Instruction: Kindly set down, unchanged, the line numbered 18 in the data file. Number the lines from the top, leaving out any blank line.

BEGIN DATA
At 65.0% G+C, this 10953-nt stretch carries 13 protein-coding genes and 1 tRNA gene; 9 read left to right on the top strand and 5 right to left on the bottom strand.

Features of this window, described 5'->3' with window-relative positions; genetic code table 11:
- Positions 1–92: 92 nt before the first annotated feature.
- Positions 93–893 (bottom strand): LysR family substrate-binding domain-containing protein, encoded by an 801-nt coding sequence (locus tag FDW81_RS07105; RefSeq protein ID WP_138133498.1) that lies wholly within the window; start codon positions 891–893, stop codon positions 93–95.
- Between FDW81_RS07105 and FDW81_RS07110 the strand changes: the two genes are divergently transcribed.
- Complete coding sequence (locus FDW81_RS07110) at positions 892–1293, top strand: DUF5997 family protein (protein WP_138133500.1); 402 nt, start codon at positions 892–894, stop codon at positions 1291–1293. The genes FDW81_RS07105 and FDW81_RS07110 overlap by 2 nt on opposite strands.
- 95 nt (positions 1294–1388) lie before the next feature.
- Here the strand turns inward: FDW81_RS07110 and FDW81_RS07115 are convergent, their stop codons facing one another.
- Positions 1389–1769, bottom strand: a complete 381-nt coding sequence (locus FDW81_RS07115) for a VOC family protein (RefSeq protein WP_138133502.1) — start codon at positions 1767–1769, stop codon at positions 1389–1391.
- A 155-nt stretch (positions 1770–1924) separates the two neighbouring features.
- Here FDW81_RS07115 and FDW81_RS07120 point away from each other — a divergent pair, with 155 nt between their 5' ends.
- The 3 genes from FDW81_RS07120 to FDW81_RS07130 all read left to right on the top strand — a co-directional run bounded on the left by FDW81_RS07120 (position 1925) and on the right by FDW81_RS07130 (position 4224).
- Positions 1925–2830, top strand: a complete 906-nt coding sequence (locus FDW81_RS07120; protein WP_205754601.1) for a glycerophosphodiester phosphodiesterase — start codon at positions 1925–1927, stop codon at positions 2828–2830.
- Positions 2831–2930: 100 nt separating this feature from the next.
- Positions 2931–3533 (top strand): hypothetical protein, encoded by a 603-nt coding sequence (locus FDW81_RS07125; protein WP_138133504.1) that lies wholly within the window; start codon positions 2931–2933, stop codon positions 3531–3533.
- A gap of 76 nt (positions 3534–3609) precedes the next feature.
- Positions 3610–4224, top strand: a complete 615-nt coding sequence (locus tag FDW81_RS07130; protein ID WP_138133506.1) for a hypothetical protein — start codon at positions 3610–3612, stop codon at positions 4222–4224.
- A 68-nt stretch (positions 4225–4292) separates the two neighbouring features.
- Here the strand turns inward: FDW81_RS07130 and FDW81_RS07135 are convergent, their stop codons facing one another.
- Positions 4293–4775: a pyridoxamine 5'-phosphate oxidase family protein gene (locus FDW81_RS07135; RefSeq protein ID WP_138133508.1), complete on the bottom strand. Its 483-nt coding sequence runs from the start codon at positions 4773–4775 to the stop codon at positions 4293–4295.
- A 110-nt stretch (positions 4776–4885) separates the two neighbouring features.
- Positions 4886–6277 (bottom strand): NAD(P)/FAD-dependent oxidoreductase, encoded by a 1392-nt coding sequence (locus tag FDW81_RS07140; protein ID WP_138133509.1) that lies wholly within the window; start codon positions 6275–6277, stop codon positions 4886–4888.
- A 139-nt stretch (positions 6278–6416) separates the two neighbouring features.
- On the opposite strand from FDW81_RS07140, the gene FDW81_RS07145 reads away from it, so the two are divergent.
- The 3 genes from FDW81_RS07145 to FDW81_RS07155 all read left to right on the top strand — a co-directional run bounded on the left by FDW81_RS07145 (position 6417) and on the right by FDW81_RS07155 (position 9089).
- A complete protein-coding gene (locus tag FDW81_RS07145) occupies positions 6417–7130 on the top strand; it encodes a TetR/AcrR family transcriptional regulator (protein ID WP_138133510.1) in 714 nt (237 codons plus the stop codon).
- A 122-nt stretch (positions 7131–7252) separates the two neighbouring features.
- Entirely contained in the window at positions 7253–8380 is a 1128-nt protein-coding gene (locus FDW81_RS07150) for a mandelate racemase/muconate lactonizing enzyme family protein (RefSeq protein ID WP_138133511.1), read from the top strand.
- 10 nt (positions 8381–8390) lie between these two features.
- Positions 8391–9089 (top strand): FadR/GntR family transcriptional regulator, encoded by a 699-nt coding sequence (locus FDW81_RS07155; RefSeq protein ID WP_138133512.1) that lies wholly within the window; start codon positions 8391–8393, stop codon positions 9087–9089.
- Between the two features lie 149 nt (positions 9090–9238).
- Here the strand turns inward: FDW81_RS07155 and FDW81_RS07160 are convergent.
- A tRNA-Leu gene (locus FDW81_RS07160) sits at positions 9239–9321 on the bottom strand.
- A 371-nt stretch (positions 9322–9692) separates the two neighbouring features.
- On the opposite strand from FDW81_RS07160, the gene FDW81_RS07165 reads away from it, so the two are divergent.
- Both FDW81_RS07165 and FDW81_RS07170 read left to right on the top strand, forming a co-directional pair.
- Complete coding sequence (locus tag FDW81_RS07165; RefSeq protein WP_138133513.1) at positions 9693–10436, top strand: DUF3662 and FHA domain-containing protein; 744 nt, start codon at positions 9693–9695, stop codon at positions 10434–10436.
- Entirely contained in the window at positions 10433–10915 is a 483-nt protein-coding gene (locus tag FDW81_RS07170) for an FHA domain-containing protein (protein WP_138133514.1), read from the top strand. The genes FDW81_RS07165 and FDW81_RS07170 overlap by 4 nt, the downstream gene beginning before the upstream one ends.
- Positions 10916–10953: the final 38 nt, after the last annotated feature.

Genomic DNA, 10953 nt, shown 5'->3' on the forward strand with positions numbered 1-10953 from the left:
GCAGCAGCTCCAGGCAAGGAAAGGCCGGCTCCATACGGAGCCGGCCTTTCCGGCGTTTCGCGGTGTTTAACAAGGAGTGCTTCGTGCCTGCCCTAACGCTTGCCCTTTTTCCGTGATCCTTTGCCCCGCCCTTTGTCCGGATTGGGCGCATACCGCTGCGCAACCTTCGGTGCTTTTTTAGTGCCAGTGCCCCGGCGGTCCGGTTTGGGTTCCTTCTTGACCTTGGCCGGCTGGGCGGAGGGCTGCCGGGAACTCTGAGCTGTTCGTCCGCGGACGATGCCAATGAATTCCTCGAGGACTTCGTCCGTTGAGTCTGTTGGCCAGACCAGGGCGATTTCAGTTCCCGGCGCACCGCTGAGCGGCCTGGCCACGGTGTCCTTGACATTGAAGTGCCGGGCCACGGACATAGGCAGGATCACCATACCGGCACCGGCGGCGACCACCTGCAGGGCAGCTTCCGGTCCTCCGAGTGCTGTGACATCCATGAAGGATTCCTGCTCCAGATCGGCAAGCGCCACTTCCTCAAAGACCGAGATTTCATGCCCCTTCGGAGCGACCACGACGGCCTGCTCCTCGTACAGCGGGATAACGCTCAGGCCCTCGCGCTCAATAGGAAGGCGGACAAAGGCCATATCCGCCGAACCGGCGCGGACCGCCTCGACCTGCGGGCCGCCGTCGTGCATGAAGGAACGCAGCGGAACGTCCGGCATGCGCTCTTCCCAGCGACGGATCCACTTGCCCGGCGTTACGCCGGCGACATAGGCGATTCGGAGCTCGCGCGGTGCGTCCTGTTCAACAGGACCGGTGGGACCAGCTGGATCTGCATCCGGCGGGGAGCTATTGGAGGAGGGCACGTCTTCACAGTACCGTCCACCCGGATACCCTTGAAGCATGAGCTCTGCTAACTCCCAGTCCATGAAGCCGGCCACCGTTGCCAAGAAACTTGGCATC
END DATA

- A 68-nt stretch (positions 4225–4292) separates the two neighbouring features.